from the new book on Yellowstone NP
Harassed by Wildlife-
As a wildlife photographer, you might say that I’m an opportunist wildlife photographer. As I mentioned earlier, I have owned a photographic blind for almost eighteen years, but never used it. My philosophy runs along this line. If an animal is stupid enough to stand there long enough, I’ll take its picture. I’m not big on wildlife models either. Their actions and habits are more like submissive pets then wild noble animals. Besides I have a lot of respect for real wildlife photographers that head out into the field, position their blinds, hidden cameras and take the time to profile these beasts for days, weeks or months. First, I don’t photograph grizzlies because I’m not stupid. I do not own a 500mm lens so I could stay at a safe distance away. If a grizzly is in an area that I might be hiking though, I usually just hike noisily, “Beir Hear! etc, etc..” Though, I know I am not scaring them away more like warning them of an unappetizing bony meal. No reason to put my life in jeopardy for a photograph that I will sell and never see alive. Besides, the only photographs that make money on most animals are close-up portraiture work. Only when I’m in my car and a grizzly is in a meadow and I have a lens that could close in on an animal or at least get a good habitat image with the animal in a prominent position then I might then get out and shoot next to my car knowing I have a safe haven a few feet away. As I said I’m an opportunist, not nuts! But even then, most of my incidents with wildlife were when I was not even photographing them having been, well, bizarre to say the least. The stories that follow are from my experiences in the park. Stories in which I have done all to avoid an incident, yet still encounters with wildlife could have resulted in dire consequences- I have been harassed by animals!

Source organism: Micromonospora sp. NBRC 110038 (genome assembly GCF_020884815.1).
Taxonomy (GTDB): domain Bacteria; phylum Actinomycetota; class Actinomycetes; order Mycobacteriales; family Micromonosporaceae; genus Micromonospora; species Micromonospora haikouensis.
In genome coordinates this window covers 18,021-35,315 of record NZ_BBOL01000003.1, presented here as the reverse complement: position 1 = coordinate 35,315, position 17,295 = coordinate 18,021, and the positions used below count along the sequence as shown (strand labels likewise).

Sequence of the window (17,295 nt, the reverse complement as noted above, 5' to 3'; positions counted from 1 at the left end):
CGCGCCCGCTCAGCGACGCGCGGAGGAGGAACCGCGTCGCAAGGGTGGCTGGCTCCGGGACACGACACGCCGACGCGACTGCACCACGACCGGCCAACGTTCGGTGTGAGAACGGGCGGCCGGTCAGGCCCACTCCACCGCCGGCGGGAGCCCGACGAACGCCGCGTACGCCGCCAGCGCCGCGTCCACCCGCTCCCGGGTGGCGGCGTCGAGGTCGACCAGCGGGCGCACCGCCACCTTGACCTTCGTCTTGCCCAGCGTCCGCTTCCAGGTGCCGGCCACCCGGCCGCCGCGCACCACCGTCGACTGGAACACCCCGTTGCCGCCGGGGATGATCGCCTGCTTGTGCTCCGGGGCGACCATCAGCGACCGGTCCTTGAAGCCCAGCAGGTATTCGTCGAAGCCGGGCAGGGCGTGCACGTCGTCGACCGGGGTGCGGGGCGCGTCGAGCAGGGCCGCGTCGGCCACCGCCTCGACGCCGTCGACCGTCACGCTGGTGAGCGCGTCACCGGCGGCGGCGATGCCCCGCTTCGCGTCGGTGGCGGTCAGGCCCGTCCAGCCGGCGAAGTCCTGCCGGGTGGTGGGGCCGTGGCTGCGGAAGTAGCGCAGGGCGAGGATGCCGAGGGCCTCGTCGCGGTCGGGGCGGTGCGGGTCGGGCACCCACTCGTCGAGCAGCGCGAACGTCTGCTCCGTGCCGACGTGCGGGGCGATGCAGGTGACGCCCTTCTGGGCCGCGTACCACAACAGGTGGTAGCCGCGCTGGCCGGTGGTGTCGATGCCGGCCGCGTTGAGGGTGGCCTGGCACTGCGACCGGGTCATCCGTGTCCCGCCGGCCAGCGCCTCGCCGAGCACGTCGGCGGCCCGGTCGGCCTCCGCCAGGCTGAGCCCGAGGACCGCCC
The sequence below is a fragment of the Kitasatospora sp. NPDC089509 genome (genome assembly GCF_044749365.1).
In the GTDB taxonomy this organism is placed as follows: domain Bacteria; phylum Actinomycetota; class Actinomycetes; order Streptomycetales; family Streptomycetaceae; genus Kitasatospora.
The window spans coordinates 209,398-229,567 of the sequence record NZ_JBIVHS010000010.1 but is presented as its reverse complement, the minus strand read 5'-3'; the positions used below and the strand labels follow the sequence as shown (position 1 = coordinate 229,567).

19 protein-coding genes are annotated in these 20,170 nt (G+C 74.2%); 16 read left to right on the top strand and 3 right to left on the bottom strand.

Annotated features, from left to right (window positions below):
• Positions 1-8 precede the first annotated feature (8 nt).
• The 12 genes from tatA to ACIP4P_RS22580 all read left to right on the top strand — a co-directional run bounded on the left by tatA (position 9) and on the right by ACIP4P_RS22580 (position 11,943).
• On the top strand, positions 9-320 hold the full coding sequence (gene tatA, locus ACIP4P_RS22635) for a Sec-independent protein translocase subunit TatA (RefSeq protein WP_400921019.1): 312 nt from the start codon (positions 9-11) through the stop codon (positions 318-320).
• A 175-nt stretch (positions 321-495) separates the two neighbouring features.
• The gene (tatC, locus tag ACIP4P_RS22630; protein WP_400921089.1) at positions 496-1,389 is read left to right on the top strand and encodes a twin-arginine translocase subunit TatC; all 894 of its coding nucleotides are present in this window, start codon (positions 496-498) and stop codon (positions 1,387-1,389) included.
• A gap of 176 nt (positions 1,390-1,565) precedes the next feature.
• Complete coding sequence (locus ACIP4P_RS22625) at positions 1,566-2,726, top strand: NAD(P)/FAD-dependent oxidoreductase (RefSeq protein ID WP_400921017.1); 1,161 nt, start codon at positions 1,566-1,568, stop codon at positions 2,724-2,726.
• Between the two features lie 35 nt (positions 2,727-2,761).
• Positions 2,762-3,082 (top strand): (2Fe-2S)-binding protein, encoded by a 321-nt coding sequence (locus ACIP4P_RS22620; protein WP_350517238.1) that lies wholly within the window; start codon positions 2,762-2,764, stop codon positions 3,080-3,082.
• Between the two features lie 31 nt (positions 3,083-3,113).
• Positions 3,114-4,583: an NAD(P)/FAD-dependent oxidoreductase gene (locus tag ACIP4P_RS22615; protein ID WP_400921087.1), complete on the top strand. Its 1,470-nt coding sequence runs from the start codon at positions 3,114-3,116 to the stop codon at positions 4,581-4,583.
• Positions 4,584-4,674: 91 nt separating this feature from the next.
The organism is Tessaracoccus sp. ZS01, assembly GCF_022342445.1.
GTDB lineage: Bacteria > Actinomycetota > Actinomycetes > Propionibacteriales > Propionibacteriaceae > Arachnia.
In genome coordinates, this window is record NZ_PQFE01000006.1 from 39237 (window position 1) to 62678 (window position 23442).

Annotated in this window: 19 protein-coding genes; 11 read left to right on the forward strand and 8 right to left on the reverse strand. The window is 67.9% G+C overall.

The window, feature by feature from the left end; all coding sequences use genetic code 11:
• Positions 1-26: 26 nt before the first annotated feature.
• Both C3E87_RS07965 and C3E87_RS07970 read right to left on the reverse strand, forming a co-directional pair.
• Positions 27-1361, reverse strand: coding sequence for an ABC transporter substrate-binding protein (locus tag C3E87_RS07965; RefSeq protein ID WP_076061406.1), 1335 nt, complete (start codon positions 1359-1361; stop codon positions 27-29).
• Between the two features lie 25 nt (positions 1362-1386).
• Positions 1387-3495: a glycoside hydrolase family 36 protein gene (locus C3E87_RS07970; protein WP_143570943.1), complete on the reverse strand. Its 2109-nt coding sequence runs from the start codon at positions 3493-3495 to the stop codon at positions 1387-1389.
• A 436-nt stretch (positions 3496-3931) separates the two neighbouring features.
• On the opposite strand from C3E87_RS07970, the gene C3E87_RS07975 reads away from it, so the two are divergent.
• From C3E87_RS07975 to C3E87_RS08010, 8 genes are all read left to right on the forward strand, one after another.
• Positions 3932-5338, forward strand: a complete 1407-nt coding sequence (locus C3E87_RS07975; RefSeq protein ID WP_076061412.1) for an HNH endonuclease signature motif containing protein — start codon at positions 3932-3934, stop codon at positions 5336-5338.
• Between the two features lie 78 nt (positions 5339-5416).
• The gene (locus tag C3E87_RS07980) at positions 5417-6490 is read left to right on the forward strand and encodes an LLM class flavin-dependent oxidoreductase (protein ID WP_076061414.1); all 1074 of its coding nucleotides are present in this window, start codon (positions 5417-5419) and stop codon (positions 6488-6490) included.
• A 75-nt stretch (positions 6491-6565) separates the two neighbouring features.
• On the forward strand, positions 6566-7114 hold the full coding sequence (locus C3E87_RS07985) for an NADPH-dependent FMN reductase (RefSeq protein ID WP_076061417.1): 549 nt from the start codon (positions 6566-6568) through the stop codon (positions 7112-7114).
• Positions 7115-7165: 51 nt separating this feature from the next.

to be continued...